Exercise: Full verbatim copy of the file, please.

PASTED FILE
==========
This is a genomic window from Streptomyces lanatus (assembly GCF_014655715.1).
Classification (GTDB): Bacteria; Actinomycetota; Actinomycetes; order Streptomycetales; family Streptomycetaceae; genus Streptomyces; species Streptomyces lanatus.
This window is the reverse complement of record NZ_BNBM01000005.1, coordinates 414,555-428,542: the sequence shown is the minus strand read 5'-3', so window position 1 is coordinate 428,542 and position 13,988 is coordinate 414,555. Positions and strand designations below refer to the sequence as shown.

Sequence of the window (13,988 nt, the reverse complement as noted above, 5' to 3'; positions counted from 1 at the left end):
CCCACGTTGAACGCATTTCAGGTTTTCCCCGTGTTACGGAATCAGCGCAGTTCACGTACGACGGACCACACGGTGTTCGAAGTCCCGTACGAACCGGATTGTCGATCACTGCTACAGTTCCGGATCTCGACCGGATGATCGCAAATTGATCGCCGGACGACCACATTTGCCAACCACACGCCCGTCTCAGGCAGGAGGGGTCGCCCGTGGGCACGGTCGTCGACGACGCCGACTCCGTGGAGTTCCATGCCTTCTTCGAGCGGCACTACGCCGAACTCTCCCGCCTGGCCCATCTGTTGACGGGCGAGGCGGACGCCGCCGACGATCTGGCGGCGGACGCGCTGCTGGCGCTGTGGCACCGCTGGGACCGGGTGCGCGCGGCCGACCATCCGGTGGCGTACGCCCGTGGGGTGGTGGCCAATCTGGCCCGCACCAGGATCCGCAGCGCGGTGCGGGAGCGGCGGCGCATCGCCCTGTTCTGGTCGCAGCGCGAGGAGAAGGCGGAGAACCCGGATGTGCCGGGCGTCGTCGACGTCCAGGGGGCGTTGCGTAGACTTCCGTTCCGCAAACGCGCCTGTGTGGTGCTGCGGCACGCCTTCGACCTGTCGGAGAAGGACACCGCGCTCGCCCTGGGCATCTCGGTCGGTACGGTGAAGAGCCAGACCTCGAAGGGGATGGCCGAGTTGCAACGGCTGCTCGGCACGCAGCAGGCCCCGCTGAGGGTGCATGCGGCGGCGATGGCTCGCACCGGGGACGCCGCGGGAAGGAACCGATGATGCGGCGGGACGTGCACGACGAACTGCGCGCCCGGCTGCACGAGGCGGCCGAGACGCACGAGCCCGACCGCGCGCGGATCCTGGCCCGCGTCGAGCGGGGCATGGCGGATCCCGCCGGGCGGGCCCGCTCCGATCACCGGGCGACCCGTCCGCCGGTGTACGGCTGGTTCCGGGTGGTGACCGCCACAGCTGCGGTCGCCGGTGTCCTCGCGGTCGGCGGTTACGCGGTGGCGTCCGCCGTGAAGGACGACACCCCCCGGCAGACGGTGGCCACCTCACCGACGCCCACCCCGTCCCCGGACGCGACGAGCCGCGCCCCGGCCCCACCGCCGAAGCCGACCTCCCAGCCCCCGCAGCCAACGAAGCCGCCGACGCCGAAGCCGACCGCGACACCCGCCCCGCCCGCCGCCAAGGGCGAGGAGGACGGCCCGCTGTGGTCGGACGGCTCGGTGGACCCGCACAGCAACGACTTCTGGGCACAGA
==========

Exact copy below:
This is a genomic window from Streptomyces lanatus (assembly GCF_014655715.1).
Classification (GTDB): Bacteria; Actinomycetota; Actinomycetes; order Streptomycetales; family Streptomycetaceae; genus Streptomyces; species Streptomyces lanatus.
This window is the reverse complement of record NZ_BNBM01000005.1, coordinates 414,555-428,542: the sequence shown is the minus strand read 5'-3', so window position 1 is coordinate 428,542 and position 13,988 is coordinate 414,555. Positions and strand designations below refer to the sequence as shown.

Sequence of the window (13,988 nt, the reverse complement as noted above, 5' to 3'; positions counted from 1 at the left end):
CCCACGTTGAACGCATTTCAGGTTTTCCCCGTGTTACGGAATCAGCGCAGTTCACGTACGACGGACCACACGGTGTTCGAAGTCCCGTACGAACCGGATTGTCGATCACTGCTACAGTTCCGGATCTCGACCGGATGATCGCAAATTGATCGCCGGACGACCACATTTGCCAACCACACGCCCGTCTCAGGCAGGAGGGGTCGCCCGTGGGCACGGTCGTCGACGACGCCGACTCCGTGGAGTTCCATGCCTTCTTCGAGCGGCACTACGCCGAACTCTCCCGCCTGGCCCATCTGTTGACGGGCGAGGCGGACGCCGCCGACGATCTGGCGGCGGACGCGCTGCTGGCGCTGTGGCACCGCTGGGACCGGGTGCGCGCGGCCGACCATCCGGTGGCGTACGCCCGTGGGGTGGTGGCCAATCTGGCCCGCACCAGGATCCGCAGCGCGGTGCGGGAGCGGCGGCGCATCGCCCTGTTCTGGTCGCAGCGCGAGGAGAAGGCGGAGAACCCGGATGTGCCGGGCGTCGTCGACGTCCAGGGGGCGTTGCGTAGACTTCCGTTCCGCAAACGCGCCTGTGTGGTGCTGCGGCACGCCTTCGACCTGTCGGAGAAGGACACCGCGCTCGCCCTGGGCATCTCGGTCGGTACGGTGAAGAGCCAGACCTCGAAGGGGATGGCCGAGTTGCAACGGCTGCTCGGCACGCAGCAGGCCCCGCTGAGGGTGCATGCGGCGGCGATGGCTCGCACCGGGGACGCCGCGGGAAGGAACCGATGATGCGGCGGGACGTGCACGACGAACTGCGCGCCCGGCTGCACGAGGCGGCCGAGACGCACGAGCCCGACCGCGCGCGGATCCTGGCCCGCGTCGAGCGGGGCATGGCGGATCCCGCCGGGCGGGCCCGCTCCGATCACCGGGCGACCCGTCCGCCGGTGTACGGCTGGTTCCGGGTGGTGACCGCCACAGCTGCGGTCGCCGGTGTCCTCGCGGTCGGCGGTTACGCGGTGGCGTCCGCCGTGAAGGACGACACCCCCCGGCAGACGGTGGCCACCTCACCGACGCCCACCCCGTCCCCGGACGCGACGAGCCGCGCCCCGGCCCCACCGCCGAAGCCGACCTCCCAGCCCCCGCAGCCAACGAAGCCGCCGACGCCGAAGCCGACCGCGACACCCGCCCCGCCCGCCGCCAAGGGCGAGGAGGACGGCCCGCTGTGGTCGGACGGCTCGGTGGACCCGCACAGCAACGACTTCTGGGCACAGA